Users may want your news more than your web page

It’s not easy staying in touch with your favourite web site — bookmarks, email newsletters, notification agents, search results, shared tags and the increasingly popular RSS (and Atom) syndication are some of the more common techniques. Each demands a certain amount of work to set up and recall to actually re-visit a choice location.

Not for profit and commercial interests employ strategic mixes of various attention grabbing approaches to stay on our mental radar. Of course some approaches such as publishing an email newsletter can be very effective but require significant resources. Other methods such as bookmarks depend on our individual organizing capabilities.

Tags and RSS/Atom are comparatively more recent web innovations that make it easier to stay in touch with specific interests. (There are also emerging services for identifying, locating, and researching specific individuals, but that’s for a future post.)

Two of the most popular tag sites are http://www.flickr.com and http://del.icio.us/. One of the better ways to think about these are ‘easy browsing’ locations. Find something you like and follow the tags. Alternatively, search the tags and see what they bring up.

Tags are also appearing on individual sites.  The more often a tag is applied, the larger the font for that tag. Follow the link for ‘browse all tags’ to see the complete list. When visiting a blog or photo gallery, the only tags visible are those used in the specific blog or gallery.

RSS/Atom syndication is taking a great leap forward. Both Firefox and the just released version of Internet Explorer 7 have built in capabilities for automatically identifying the availability of syndicated content. Inevitably, as more users upgrade Internet Explorer or use Firefox, they will check to see if a page of interest has a feed they can store in their browsers.

As with tags, RSS/Atom feeds are not only individual but can be shared. For example, we do a fair bit of work with health information providers so we use the built in capabilities of our Community Corner to collect and publicly display health news (http://www.itscooperative.com/community/blogs/feeds/default.aspx).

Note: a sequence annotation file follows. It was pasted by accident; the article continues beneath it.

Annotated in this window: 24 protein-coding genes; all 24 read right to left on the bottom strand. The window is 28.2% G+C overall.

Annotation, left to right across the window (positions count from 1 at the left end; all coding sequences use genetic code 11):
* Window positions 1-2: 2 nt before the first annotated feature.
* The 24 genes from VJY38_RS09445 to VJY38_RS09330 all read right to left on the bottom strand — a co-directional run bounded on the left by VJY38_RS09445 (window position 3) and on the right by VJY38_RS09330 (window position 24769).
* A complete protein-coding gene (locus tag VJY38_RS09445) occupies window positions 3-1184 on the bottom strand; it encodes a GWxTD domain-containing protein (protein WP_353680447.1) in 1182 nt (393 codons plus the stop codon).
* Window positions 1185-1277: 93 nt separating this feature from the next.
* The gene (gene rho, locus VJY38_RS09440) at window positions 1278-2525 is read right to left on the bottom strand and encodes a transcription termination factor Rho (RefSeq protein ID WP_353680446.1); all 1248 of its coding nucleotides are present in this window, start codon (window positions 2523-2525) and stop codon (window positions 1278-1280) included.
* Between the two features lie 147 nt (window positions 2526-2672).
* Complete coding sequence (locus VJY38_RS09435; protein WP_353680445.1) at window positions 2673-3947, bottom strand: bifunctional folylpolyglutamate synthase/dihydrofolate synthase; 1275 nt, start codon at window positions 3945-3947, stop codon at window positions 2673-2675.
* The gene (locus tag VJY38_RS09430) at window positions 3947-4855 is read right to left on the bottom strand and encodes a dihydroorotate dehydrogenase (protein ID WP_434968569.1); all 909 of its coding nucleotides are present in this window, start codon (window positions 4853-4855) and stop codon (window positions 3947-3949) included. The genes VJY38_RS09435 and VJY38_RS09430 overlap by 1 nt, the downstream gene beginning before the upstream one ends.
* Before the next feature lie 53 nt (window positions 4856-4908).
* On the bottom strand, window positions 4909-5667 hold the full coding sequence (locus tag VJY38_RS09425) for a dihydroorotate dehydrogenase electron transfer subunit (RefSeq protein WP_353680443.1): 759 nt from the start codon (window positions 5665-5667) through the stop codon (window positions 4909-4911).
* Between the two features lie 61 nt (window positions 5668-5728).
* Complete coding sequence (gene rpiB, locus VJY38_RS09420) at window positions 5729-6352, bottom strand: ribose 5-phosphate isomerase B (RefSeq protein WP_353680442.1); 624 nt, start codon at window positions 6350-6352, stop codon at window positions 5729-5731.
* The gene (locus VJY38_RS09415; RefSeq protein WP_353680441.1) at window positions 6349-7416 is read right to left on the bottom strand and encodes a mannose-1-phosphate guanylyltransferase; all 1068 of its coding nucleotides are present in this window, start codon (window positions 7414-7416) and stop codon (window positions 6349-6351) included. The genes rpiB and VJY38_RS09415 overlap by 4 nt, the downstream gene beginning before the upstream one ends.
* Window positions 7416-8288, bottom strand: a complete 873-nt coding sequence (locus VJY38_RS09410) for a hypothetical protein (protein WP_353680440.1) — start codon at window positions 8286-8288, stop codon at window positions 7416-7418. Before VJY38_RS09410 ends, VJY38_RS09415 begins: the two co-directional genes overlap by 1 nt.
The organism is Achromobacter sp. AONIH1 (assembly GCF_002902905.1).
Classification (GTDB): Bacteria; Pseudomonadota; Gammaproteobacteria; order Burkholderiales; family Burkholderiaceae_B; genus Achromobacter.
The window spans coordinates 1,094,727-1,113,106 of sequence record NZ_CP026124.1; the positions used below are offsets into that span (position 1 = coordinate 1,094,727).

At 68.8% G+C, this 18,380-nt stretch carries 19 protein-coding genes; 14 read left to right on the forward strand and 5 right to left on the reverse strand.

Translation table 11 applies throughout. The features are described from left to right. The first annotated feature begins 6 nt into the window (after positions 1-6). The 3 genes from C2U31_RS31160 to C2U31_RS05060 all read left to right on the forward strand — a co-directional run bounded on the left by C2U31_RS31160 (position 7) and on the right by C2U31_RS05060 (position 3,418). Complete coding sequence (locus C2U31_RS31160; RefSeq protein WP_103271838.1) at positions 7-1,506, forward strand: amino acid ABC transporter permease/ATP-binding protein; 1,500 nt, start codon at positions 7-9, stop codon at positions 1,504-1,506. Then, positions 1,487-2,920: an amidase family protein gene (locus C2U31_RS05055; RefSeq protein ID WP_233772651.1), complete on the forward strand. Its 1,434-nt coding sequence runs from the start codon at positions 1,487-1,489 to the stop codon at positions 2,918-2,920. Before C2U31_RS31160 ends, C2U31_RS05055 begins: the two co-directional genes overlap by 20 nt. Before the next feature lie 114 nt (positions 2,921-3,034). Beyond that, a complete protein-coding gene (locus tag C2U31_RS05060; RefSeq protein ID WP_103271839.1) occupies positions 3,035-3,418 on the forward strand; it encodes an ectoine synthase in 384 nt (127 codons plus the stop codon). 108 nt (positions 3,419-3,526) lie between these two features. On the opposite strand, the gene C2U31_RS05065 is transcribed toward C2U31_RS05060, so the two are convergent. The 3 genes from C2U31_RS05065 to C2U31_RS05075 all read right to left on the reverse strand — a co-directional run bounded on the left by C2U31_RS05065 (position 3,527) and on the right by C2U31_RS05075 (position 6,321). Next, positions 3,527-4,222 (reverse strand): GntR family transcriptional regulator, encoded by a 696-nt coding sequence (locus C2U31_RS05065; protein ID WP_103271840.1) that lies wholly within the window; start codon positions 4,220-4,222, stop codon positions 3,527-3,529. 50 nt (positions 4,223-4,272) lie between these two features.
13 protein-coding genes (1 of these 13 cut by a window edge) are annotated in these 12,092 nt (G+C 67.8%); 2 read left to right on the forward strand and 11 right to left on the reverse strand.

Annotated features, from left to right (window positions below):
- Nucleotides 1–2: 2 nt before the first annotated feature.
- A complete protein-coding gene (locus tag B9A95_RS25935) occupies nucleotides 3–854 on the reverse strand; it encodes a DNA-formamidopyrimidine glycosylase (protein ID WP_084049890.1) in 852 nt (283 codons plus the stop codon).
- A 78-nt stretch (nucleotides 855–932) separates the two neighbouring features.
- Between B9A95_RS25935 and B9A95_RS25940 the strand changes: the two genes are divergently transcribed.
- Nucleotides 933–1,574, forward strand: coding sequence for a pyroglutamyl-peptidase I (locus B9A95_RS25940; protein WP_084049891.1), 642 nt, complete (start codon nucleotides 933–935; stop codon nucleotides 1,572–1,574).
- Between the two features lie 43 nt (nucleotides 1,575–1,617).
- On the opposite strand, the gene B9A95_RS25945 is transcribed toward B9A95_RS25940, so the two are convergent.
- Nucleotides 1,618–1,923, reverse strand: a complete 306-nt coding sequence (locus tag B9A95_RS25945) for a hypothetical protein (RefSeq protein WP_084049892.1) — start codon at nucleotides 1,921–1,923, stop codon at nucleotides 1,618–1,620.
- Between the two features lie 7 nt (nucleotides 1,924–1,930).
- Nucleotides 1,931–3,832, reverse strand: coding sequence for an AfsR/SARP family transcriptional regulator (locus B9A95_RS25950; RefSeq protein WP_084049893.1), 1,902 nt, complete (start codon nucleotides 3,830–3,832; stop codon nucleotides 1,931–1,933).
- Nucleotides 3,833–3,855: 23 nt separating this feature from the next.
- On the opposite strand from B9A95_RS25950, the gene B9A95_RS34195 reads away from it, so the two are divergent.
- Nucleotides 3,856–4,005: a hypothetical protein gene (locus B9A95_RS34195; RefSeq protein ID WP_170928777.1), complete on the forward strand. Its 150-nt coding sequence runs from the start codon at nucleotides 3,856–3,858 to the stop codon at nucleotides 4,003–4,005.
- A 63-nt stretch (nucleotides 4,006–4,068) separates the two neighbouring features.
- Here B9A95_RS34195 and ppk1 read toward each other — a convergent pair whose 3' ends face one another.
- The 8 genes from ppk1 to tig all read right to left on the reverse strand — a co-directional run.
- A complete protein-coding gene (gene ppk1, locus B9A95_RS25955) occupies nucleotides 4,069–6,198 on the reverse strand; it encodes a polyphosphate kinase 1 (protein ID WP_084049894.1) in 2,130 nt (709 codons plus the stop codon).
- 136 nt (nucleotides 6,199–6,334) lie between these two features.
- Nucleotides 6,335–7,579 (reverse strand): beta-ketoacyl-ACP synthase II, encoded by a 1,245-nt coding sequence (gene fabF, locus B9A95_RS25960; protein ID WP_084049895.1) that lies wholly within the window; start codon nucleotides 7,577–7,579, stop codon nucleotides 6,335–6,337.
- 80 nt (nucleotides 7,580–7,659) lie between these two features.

If you like our sources, you can visit each location and capture the feed yourself. Better yet, it may be easier to simply subscribe to the syndication of our display page using the capabilities of the newer browsers. Anything appearing on our site in this location now appears in your browser.

This growing capability to share content is critical to those whose business or mission is to produce, organize and distribute specialized information. You are our new librarians; our authoritative sources. With the growing volume, we need organized filters that help us stay in touch with the information we need to meet our responsibilities. Strategic use of syndication from trusted sources combines the skills of information organizers with smart use of technology to keep the user informed. If the user likes it, she will click through to the source.

Several years ago we advised funders to include a requirement that all public output from their grants be available for web access in HTML or in PDF format. The updated version of that advice is that any information produced for the public good should be accessible through syndication.

Note: for those who are using IE7, there’s a nice online tutorial for using the new feed manager feature located at: http://browsers.about.com/od/tipstutorials/ss/ie7_rss.htm

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About mielniczuk

Community, systems, design, collaboration, change, evidence, Intelligent Accountability(c)
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